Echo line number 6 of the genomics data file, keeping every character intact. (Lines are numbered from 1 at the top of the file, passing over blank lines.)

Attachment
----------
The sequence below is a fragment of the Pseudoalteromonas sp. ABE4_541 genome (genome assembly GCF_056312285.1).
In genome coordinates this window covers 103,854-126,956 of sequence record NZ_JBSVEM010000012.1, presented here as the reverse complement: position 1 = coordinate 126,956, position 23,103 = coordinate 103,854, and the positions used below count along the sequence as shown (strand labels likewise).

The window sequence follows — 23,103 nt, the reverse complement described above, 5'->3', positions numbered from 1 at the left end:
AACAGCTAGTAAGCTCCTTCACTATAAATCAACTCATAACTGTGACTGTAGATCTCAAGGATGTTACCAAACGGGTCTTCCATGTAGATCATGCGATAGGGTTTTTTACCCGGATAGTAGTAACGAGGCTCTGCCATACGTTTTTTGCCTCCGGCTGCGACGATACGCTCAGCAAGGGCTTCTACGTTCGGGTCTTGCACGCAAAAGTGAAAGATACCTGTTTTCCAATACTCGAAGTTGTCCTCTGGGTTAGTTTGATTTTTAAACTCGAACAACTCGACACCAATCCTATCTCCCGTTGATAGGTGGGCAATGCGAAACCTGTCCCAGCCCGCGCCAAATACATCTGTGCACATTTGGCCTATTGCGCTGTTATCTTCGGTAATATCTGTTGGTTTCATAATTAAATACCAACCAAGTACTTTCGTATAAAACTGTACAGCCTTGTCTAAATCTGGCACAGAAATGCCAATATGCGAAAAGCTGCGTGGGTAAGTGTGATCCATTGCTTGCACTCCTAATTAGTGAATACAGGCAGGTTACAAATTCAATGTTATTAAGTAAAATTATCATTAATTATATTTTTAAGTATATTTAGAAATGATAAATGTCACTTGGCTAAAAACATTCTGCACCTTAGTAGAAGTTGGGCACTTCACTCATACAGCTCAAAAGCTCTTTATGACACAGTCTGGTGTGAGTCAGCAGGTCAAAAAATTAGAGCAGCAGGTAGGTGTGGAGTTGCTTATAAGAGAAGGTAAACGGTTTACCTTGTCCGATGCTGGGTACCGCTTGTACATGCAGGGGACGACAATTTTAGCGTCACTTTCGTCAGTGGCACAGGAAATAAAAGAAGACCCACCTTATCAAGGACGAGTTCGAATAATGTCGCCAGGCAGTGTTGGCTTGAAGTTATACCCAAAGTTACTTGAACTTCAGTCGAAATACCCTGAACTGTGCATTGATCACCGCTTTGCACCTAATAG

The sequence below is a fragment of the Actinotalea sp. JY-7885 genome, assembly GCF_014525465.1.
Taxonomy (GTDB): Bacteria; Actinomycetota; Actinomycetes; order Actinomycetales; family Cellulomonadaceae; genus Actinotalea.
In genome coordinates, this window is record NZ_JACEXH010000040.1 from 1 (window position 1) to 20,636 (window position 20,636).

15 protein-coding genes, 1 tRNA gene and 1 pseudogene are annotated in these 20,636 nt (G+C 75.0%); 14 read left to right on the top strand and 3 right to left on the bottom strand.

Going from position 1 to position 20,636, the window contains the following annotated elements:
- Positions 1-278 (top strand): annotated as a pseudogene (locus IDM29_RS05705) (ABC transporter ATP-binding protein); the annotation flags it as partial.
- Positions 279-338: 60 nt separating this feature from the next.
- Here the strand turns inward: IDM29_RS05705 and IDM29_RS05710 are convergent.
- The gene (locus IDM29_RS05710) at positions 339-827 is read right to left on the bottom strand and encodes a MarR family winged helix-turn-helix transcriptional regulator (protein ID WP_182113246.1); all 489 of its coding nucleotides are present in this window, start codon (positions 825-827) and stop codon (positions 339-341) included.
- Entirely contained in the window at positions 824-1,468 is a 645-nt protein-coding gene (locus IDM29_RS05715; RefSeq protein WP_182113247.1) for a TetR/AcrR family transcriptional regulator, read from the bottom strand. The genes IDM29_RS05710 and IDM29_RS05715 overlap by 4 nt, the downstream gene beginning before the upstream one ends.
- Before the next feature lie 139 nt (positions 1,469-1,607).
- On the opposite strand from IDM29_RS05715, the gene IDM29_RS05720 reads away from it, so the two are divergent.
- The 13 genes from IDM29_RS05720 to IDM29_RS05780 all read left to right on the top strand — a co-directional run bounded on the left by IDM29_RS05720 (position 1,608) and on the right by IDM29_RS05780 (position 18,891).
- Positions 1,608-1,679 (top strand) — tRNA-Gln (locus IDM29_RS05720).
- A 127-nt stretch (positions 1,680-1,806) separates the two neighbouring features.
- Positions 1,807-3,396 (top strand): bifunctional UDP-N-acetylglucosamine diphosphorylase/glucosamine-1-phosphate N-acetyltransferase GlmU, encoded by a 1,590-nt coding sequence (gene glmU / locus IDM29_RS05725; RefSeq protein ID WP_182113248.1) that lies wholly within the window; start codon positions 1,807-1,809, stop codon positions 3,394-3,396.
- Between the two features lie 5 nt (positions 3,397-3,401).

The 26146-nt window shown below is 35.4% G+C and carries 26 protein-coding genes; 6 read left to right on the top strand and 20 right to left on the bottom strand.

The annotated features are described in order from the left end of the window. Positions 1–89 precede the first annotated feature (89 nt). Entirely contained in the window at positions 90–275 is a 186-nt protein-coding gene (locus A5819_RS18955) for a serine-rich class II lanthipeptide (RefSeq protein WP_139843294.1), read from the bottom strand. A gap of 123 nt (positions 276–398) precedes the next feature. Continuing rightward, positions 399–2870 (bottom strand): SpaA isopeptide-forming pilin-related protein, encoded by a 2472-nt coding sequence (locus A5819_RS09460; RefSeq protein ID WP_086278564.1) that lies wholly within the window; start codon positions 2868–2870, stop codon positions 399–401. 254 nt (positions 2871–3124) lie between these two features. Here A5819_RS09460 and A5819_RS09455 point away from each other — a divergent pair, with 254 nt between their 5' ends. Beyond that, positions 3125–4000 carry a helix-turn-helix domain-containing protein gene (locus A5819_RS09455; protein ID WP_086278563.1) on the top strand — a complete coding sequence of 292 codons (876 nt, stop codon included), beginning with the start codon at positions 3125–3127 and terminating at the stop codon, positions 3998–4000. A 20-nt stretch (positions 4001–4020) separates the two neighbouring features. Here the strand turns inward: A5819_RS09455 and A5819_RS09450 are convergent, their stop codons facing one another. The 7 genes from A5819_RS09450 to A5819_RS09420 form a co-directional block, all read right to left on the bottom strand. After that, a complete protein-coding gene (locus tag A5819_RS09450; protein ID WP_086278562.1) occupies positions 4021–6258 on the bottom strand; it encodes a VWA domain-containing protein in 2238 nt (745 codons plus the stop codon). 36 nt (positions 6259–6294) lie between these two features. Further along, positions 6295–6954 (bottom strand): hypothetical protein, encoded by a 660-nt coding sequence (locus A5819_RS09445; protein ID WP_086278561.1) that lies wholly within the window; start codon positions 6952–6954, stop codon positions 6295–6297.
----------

Taxonomy (GTDB): Bacteria; Actinomycetota; Actinomycetes; order Actinomycetales; family Cellulomonadaceae; genus Actinotalea.